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    John France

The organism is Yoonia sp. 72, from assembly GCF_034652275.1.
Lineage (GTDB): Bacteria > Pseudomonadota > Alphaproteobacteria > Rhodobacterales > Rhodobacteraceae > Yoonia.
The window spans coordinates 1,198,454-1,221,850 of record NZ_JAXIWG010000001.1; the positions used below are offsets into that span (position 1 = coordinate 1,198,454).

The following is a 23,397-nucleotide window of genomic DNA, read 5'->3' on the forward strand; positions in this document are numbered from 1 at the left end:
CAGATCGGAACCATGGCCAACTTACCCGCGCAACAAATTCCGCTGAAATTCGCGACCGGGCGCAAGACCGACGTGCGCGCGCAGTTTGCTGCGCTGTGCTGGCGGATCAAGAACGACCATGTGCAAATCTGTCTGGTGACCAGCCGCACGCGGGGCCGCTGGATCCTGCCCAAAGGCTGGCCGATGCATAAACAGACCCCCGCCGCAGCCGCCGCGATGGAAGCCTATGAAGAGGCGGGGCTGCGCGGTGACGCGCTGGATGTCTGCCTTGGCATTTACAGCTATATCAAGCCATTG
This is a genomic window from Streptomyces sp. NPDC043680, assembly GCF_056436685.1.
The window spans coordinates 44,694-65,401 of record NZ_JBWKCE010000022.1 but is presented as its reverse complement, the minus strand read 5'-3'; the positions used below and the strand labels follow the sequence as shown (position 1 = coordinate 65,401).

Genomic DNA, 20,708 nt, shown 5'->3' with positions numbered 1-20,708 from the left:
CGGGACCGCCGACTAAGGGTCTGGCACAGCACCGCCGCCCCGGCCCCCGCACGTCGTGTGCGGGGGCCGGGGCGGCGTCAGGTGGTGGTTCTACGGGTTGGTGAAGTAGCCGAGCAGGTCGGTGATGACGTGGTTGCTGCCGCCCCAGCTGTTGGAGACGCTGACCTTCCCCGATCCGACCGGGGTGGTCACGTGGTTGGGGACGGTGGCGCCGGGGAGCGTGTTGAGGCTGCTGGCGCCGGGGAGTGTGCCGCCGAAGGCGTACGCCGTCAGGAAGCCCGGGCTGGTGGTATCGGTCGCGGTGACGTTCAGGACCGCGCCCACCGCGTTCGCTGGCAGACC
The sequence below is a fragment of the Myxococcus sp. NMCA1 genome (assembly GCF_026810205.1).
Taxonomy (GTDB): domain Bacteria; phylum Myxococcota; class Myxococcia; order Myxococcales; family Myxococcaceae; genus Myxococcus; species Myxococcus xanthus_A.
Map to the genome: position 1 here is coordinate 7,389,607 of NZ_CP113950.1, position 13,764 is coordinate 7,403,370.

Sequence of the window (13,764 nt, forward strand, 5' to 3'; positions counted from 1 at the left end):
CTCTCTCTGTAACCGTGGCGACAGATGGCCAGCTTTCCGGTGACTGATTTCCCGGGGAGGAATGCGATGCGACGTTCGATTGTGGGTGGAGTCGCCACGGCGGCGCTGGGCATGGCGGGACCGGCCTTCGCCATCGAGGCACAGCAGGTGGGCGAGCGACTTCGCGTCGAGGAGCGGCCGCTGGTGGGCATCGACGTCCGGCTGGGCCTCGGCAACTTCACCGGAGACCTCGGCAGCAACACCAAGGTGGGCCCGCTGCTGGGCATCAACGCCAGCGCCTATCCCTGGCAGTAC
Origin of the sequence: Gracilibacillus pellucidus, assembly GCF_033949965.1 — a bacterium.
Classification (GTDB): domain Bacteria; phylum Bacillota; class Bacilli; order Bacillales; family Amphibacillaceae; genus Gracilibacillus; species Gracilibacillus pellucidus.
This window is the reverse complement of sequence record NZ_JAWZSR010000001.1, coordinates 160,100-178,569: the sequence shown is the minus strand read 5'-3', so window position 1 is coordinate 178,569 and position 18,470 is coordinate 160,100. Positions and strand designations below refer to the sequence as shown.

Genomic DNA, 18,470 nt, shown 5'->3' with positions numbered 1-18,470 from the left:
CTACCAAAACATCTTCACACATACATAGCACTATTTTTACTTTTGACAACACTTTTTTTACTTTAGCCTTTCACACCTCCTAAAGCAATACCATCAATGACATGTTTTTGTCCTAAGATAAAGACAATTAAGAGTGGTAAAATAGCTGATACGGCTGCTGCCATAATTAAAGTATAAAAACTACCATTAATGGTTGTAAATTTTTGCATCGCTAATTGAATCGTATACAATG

It appears to me that, the further back in time, within the limits of specifically “human” development, we make our inquiries, the more sensitive our ancestors appear to be to their environment. This indicates to me that the ancestors were more, not less, able to create environments specific to their needs. Therefore it seems likely that, and this seems prevalent particularly in the use of materials, such as stone, in periods which we have retrospectively identified as “stone ages” (not always the same period of linear time for every culture), in order to encourage a unique cultural resonance regarding their contemporary psychological/spiritual relationship to death, they recognized and used the sounds and vibrations from stone artifacts to induce a state of mind (presence/being) to bring themselves into a more sympathetic harmonization with the event of the death of one of their own cultural understandings about the meaning of death (and life). Perhaps an easier conception of this would be that of singing hymns or chanting a mantra in order to quite consciously enter a more intimate and synchronous association with the relationship of life and death.

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